CS452 - Real-Time Programming - Spring 2016

Lecture 8 - Initialization

Public Service Annoucements

  1. Due date for kernel 1: 27 May, 2016
  2. Some questions suggest that there are students who have made little progress.
  3. Opening the trains lab on 28 May.

Initializing a Task

In creating a task you have to do two things

  1. Allocate the resources needed by the task
  2. Make the task look as if it had just entered the kernel

Must initialize the stack

The following implementation decisions are up to you.


Initializing the Kernel

Set up the Hardware

RedBoot gives you the processor with

There is a subtlety here. There are actually three ways that you can get into RedBoot and the state of the hardware is slightly different.

Then there are a few things you need to do. While RedBoot gives you the system as described above, there may be things done by a previous student that changed what RedBoot thinks it is giving you.

  1. Initialize busy-wait I/O.
  2. Initialize low memory.
  3. Turn off interrupts in the ICU etc.
  4. As a debugging aid I sometimes put distinct bit patterns in the registers in order to get some easy information about what is going where.

Prepare the Kernel Data Structures

Where is the kernel's stack pointer, right now? What is on the bottom of the stack?

The kernel data structures. At the very least you need

  1. an array of empty ready queues
  2. a pointer to the TD of the active task
  3. an array of TDs
  4. a free list of pointers to free TDs. This might take the form of bits set in a couple of words.

Prepare the Memory to be Used by Tasks

Some of the state of a task on creation is task-independent. You can, if you want to, initialize it in every TD and every block of memory right now.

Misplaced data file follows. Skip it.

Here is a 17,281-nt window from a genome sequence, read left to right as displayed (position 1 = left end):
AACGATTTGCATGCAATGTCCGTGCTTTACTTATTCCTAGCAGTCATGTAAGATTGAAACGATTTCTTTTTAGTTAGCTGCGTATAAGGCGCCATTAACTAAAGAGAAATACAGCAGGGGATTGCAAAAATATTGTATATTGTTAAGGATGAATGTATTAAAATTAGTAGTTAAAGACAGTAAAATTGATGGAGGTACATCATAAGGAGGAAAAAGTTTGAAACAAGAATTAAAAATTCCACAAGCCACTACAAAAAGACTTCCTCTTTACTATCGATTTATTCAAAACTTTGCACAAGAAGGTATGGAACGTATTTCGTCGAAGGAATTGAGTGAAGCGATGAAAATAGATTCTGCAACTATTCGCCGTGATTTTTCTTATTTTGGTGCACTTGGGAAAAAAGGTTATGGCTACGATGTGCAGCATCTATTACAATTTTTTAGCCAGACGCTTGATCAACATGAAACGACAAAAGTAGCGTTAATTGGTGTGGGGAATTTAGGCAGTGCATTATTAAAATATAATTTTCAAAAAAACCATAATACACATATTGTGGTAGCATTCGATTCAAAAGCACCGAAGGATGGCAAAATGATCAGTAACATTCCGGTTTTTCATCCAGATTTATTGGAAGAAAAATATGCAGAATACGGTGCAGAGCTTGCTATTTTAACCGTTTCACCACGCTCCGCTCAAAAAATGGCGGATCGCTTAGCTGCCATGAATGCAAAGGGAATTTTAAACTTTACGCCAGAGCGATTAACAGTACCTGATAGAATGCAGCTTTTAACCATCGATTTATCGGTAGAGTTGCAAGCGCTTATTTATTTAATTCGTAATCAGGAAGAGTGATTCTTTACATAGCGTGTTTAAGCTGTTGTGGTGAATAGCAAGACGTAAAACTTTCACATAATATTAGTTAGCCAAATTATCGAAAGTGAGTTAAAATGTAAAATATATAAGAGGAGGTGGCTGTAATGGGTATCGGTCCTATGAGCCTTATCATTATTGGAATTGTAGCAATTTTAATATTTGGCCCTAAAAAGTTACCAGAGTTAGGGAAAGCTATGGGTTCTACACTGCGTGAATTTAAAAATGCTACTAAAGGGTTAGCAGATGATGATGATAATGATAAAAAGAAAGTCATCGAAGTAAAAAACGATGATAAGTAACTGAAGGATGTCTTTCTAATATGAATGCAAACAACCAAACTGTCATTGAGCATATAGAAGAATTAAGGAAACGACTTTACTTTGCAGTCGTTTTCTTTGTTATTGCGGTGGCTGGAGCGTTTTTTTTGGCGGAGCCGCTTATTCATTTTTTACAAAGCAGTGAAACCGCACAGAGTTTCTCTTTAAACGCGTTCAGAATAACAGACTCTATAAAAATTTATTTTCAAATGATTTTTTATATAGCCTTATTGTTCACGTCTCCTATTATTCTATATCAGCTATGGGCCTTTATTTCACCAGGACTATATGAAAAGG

Create the First User Task

Run with hardware interrupts turned off for now. But hardware interrupts in user tasks are turned on in kernel 3 though they stay off in the kernel.

What you do in creating the First User Task is exactly what you do creating any other task. All the same this is a place where you probably don't want to run the same code.

Reminder. The place where the kernel starts executing has the global name main, which cannot be re-used.


Other Primitives

These primitives exist mostly so that we, which includes you, can ensure that task creation and scheduling are working when there is not much else implemented.

Tid MyTid( )

Self-explanatory

A question, to which there is a correct answer, or more specifically, a correct (answer, reason) pair.

Tid MyParentTid( )

Self-explanatory

Where is the parent Tid, and how does the kernel find it?

void Pass( )

Doesn't block: task calling Pass( ) makes a state transition from ACTIVE to READY.

Does reschedule.

When is Pass( ) a NOP?

void Exit( )

Calling task is removed from all queues, but its resources are not reclaimed or reused.

That is, the task goes into a zombie state, and will never become active or ready, but continues to own all its resources.


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